I’ve often heard that food is the way to a man’s heart. But maybe food is the way to everyone’s heart.
I live in an apartment complex where dozens of people walk past my window every day. I don’t know most of them, but they likely sleep within 100 feet from me and I don’t even know their names.
Growing up, all I wanted was to defeat my shyness. I waited for a savior to come into my life and fix my problem. That didn’t happen. And neither did waiting for other people to reach out to me first. So, during my last semester at Utah State, I decided to be this person for someone else. I combined cooking with trying to meet new people. I started inviting strangers from the complex to my house each Sunday for a meal.
My primary goal was to get people out of their virtual world and into the real world with real people and real conversations. In the book iGen, psychologist Jean M. Twenge describes the effects increased social media use and decreased in-person interaction has on happiness on the generation born after 1995. According to national survey data, since the release of iPhones in 2007, social media use has significantly increased among iGen, and so has unhappiness. In 1990, 53 percent of high schoolers got together with friends almost daily. By 2014 that number had dropped to less than 30 percent. One study found that eighth graders who spend 10 or more hours a week on social media are 56 percent more likely to be unhappy than peers with less screen time. Teens are also sleeping less and dating less than previous generations. I want to break that cycle.
One cold Sunday evening I found myself enjoying a game of pool in the clubhouse. The American League Championship Series game between the Boston Red Sox and Houston Astros played behind me on the wall. Two strangers from the complex rooted their team on and became my first target. During a commercial break I asked them about the game and secretly cheered for the Astros. After the game, Taylon and Jesus gathered their belongings to leave. Before they walked out, I extended my first Sunday dinner invite. “My roommates and I are trying to get to know new people in the complex. Would you want to come over for dinner next Sunday? Food is on me.”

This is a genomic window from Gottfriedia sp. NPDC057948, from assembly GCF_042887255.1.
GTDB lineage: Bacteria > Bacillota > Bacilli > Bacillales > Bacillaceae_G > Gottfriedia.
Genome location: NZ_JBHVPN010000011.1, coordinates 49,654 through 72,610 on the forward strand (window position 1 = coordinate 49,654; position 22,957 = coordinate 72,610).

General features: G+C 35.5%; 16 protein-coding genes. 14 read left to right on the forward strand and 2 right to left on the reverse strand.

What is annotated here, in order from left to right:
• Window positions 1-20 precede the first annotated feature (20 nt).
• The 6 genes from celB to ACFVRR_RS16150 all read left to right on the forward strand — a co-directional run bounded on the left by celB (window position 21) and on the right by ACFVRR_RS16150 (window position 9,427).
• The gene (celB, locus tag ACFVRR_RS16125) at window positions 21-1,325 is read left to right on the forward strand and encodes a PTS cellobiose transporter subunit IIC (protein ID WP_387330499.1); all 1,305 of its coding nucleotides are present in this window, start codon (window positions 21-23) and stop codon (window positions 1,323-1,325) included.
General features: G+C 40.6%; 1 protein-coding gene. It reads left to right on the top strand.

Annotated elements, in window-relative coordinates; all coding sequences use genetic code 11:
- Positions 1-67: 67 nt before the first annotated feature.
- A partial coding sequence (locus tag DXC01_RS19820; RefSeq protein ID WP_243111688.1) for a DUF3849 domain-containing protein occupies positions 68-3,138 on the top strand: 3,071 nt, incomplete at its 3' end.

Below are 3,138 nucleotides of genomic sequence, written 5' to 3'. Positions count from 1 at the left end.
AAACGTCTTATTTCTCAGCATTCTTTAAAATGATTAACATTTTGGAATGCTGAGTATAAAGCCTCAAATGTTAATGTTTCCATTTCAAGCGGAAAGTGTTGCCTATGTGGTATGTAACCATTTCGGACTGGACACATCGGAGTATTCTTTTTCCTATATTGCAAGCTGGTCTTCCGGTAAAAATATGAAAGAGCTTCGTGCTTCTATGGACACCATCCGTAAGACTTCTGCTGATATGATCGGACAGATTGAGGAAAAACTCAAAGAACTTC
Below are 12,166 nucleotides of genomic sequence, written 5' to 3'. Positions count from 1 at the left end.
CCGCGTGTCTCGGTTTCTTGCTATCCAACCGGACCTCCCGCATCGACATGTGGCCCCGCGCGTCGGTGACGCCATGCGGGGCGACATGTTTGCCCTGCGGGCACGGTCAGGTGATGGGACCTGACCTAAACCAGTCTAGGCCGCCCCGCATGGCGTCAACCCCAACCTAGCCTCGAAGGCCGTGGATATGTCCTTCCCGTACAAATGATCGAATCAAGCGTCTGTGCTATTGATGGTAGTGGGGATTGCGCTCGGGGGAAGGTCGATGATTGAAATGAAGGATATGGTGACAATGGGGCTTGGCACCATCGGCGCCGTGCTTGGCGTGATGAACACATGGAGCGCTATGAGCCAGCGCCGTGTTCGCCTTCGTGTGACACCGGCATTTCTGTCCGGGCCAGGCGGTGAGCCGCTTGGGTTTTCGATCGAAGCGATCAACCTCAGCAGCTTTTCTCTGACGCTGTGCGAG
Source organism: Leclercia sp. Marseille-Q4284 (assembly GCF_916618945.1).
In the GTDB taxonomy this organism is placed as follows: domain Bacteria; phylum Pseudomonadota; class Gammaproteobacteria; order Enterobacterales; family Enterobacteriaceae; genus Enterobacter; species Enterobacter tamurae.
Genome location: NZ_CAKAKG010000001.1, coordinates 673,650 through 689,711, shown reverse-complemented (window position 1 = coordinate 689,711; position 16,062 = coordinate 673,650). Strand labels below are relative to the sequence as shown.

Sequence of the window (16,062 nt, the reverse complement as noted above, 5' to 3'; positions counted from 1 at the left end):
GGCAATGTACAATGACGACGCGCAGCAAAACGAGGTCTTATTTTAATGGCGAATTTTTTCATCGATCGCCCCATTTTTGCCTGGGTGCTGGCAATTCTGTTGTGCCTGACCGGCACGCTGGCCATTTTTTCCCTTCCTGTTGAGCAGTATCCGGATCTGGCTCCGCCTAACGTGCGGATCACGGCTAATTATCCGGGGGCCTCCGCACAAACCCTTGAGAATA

Puzzled, they looked at each other and gleefully agreed. Baffled, my pool partner exclaimed, “Wow that seemed easy. I’m impressed you just invited strangers over to your house. Good job. I wish I was more like that.”
The following Sunday, I cooked rice, grilled chicken, and stirred together a simple teriyaki sauce for my roommates, neighbors, and guests. During the dinner conversation, I learned that both Taylon and Jesus were athletes at junior colleges before transferring to Utah State. Jesus is an avid soccer player and the more we talked, the more connections he made with others around the table. I found that we both like to play Spikeball, Mario Party, and bust some moves in Just Dance so we planned a future Spikeball competition and dance party.
Many of us discussed our prior fears of eating dinner with strangers. Some of us imagined we wouldn’t have anything in common or would just spend an hour sitting around a table in awkward silence. Others worried what judgements people would make about them. But we found our conversations surprisingly entertaining and easygoing. Taylon even mentioned he was flattered the dinner invite came from a stranger.
Nonetheless, one dinner was not enough. I made a goal to invite new strangers each Sunday for the remainder of the semester. To reach all sorts of people, not only the outgoing ones I met at social activities, I knocked on doors at the complex and invited entire apartments of people over.
For the next five weeks, my roommates and I welcomed strangers to dinner. Walking around campus, I started receiving more waves and hellos. The all-too-familiar feeling of loneliness that many college students feel began to dissolve.
Remarkably, my efforts were spreading. Other people began hosting Sunday meals and invited me to their tables. During one dinner, the host forgot about the boiling rice on the stove and scorched the bottom, leaving us with crusty rice to fill our burritos. Rather than embarrassing the cook, this gave us more to laugh about and bond over. More smiles painted across our faces as we crossed paths throughout the week.
During this period I became more aware of how much time I spend on my phone. I noticed people around me reverting to their phone when they didn’t know what else to do. I tried resisting the temptation to pull out my phone while walking around campus, talking with friends, or to fill silence. At first, I felt so alone. While everyone else looked at pictures, posts, and texts, I stared at them in silence. I felt I had nothing to do. Joining them separately living in their virtual reality seemed convenient, but I waited and hoped someone would put away their phone to talk to me.
Most of the time nothing happened, but slowly I noticed my friends making comments while on their phone, “I don’t know why I’m even scrolling through Facebook. I’m not reading anything; my fingers just do this. This isn’t even fun. Why am I still on my phone?” I responded by dragging them into the real world to do real things. We played card games, baked treats, and went on car rides to explore nature and the city. Many of us hadn’t purposefully done these things in a long time and doing them made us happier.
After graduation I travel to Costa Rica for humanitarian service, move to a new city, and eventually find a job. I will have to start my life over again. This experience taught me that the friends and positive memories I gain outweigh the awkward encounters leading up to it. The more time I spend out of my virtual world, the happier I am. I may not always have the resources to host Sunday dinners every week, but I will try and hope that others will continue the tradition on their own.